She first found fame as the sequin-clad dance champion, Tina Sparkle, in Baz Luhrmann's 1992 smash hit Strictly Ballroom.
And since her big screen breakout, Sonia Kruger went on to prove beyond doubt that she's much more than a one-trick pony. In fact, the talented triple threat has cha-cha'd her way to the top of Australia's TV pile.
Through a career spanning more than 35 years she's fronted an A to Z of prime-time gigs, from Dancing With the Stars and The Voice, to Big Brother, and most recently, Today Extra.
But paralleling these stellar career highs have been epic personal lows, including a divorce, the death of her beloved dad, and a hard-won battle to become a mum.
And while other women may have turned to meditation, yoga or similar coping methods during tough times, the bubbly presenter tells us that she has her own approach to finding inner peace.
"I love to make people dance," laughs the 54-year-old, flashing her trademark grin.
"That sounds weird, but I think that when people dance they tend to forget about everything else, you know? You don't feel like you're exercising or working out, you're just in that moment enjoying it. To lose yourself – and your worries – swinging around your living room and just cutting loose. It's that whole 'dance like no one is watching' theory."
Almost like a 'Zen and the art of dancing'? suggests Good Health.
"Yes, exactly!" agrees Sonia.
In a case of life imitating art, Sonia's role on Strictly Ballroom was the result of a longtime obsession with dance, which began in her native Brisbane at the tender age of four.
The naturally gifted athlete went on to specialise in ballroom and Latin American dance, ultimately representing Australia at the Amateur British Ballroom Championships and was the Australian Ballroom, Latin and New Vogue Professional Champion.
"It really feels like I've come full circle," she nods.
"It's funny, after Strictly I kind of ended up moving into the world of television. I didn't step away from dancing, so much as my career kind of took me away from it. I realised that I love and miss this so much."
Two years in the making, Sonia has teamed up with some of Australia's best choreographers, nutritionists and professional trainers to create the dance-based fitness and nutrition program.
Already well-received by thousands of women – all keen to emulate Sonia's rock-hard abs – members get daily full body workouts set to motivating dance tracks, each taking less than 25 minutes to complete, making it perfect for time-poor busy mums.
"That's the other thing," she agrees. "Being a mother, it's often really hard to find the time to get to a gym. You always feel better after you've been and done a workout – there's no doubt about that – but a lot of effort is required to actually go to the gym. With these workouts you can do them in the comfort of your own home and play them off your phone, laptop or smart TV."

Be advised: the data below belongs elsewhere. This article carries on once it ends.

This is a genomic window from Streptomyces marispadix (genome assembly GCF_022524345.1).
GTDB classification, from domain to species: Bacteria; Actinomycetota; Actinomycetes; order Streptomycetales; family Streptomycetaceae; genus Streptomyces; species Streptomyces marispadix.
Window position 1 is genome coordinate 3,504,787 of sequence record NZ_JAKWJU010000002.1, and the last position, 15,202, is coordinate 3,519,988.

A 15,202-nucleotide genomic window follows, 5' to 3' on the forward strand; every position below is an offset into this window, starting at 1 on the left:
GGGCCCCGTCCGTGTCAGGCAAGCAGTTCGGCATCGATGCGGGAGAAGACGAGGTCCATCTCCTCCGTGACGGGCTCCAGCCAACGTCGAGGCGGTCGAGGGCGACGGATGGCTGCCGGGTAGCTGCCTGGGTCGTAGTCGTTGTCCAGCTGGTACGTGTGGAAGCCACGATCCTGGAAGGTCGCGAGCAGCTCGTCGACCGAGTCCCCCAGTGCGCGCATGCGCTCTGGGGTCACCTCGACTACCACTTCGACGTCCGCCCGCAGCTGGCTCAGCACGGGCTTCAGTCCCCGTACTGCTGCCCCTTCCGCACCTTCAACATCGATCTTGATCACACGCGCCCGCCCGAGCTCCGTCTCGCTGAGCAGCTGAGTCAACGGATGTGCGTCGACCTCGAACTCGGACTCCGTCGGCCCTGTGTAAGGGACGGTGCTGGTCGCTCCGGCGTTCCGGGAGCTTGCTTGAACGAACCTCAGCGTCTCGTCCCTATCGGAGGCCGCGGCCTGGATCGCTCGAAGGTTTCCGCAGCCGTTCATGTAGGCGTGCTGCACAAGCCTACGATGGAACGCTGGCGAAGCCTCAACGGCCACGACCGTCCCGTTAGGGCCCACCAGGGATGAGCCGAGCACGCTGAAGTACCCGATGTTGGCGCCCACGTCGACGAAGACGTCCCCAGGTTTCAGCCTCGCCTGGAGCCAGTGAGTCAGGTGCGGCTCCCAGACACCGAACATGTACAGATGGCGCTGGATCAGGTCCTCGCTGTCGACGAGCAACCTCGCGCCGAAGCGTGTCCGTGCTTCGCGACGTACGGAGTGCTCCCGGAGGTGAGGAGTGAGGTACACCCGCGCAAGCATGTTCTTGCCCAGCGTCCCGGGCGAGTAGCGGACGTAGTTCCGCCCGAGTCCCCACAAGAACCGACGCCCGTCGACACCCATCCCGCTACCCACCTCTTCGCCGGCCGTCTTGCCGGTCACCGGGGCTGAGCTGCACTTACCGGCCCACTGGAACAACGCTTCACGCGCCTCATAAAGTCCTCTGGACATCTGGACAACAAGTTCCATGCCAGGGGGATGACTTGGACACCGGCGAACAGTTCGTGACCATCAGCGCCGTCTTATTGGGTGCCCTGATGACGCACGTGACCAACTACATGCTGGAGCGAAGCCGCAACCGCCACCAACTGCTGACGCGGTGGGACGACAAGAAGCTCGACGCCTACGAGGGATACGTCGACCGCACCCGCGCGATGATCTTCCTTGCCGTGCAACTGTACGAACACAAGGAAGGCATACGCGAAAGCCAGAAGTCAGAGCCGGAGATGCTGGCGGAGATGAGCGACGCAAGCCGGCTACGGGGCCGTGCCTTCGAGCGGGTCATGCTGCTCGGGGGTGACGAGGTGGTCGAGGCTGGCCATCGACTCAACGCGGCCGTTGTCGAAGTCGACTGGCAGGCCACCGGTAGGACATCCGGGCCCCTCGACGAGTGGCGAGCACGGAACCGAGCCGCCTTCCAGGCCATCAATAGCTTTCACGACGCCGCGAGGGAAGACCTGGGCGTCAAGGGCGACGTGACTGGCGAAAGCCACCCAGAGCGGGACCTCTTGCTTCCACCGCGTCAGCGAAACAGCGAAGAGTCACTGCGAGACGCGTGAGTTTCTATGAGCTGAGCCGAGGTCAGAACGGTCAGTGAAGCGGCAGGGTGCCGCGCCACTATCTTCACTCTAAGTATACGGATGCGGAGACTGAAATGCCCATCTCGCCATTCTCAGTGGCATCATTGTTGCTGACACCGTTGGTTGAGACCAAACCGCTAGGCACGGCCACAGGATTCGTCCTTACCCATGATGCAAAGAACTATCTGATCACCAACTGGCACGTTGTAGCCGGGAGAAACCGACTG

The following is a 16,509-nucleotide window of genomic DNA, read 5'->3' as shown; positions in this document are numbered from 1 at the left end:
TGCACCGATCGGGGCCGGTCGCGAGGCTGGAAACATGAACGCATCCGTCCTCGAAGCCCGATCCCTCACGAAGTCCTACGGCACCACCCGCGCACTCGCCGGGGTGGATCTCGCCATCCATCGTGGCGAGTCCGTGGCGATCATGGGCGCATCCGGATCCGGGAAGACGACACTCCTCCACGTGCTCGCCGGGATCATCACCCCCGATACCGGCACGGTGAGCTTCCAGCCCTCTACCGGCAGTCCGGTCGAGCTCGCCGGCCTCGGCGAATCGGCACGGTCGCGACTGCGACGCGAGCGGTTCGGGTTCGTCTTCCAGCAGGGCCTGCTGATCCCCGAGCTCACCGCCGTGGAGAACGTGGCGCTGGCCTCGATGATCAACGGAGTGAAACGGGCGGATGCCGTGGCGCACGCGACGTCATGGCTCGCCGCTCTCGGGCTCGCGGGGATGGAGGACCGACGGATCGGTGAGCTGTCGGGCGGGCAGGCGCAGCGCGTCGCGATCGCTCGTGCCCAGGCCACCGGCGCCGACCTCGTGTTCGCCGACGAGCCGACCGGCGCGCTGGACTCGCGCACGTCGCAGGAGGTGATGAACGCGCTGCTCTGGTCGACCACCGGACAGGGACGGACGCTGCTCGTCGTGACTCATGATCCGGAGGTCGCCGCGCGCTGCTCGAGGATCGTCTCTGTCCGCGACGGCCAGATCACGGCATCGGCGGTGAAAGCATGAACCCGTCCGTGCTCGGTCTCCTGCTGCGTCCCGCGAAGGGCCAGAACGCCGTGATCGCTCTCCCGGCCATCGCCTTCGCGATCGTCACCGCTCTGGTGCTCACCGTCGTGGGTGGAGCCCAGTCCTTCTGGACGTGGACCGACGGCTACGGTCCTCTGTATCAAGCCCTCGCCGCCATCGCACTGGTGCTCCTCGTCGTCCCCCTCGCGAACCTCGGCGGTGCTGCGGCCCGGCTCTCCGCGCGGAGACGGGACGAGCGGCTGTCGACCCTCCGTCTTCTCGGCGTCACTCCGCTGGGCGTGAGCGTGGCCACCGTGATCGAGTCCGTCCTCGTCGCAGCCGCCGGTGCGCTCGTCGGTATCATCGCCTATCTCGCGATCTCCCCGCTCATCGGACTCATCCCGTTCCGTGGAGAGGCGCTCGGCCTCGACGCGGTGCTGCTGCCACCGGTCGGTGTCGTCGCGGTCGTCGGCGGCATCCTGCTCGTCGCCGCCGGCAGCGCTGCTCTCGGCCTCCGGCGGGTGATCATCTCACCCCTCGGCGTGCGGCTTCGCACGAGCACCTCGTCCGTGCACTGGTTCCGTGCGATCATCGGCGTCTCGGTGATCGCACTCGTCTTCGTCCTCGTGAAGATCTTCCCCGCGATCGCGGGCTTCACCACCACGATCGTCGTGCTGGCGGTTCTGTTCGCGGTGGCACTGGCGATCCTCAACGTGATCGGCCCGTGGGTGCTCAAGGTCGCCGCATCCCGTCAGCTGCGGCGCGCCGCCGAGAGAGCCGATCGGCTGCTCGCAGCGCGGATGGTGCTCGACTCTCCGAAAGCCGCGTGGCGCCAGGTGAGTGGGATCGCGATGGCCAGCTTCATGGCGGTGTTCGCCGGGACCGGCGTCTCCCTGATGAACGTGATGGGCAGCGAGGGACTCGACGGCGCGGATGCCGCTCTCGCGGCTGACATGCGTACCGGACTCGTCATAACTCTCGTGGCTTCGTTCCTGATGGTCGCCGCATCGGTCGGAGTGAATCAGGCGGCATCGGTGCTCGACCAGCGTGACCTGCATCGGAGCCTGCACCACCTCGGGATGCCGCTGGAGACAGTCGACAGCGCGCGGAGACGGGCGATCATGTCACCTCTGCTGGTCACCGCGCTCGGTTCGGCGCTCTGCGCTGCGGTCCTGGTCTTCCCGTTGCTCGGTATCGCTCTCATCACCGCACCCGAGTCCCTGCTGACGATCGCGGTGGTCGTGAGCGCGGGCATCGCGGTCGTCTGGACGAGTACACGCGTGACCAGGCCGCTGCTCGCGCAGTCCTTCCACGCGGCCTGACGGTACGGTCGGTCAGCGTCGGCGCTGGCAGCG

State-of-the-art nutrition advice and meal plans is also a key part of Strictly You and – just like the choreography – the diet component of the program has been inspired by Sonia's experiences and eating habits.
"I'm probably like most people where I go through stages where I say to myself, 'You know what? I'm having a cocktail' or 'I'm gonna eat the treats,'" admits the blonde beauty.
"But as I've gotten older, my body tells me if I've been doing the wrong thing. I'll know if I've had a bad week of overindulging, whether it's food or wine or whatever.
"I think once you get into that 40-plus bracket, you're almost forced to take better care of yourself – you can't handle it the way you used to. When I was younger I could party all night and be fine the next day. But now, forget it!"
Previously referencing dance as a moving meditation, Sonia has other tools in her wellbeing arsenal to help when life has thrown challenges in her path, be it divorcing her former husband of six years in 2008, or losing her father, Adrian, in 2015.
"I think when you're under that pressure in live television – and I've been doing that for a long time – I think you tend to have that 'the show must go on' mentality," she muses.
"I think I've always been fairly resilient, but I've had moments of anxiety and I have experienced panic attacks. For me, that usually happens in the middle of the night. Thankfully, they have been few and far between. Usually something extreme has triggered them, like when my father died. I suffered a lot of anxiety through that time.
"I found that talking to people about it was the best thing I could do. I'm lucky I've got some great friends who are like therapists by proxy. And I've got a great family that I pick up the phone to talk to at any time of the day or night. I think the best advice I can give to anybody who is feeling overwhelmed in any way is to speak to somebody about it."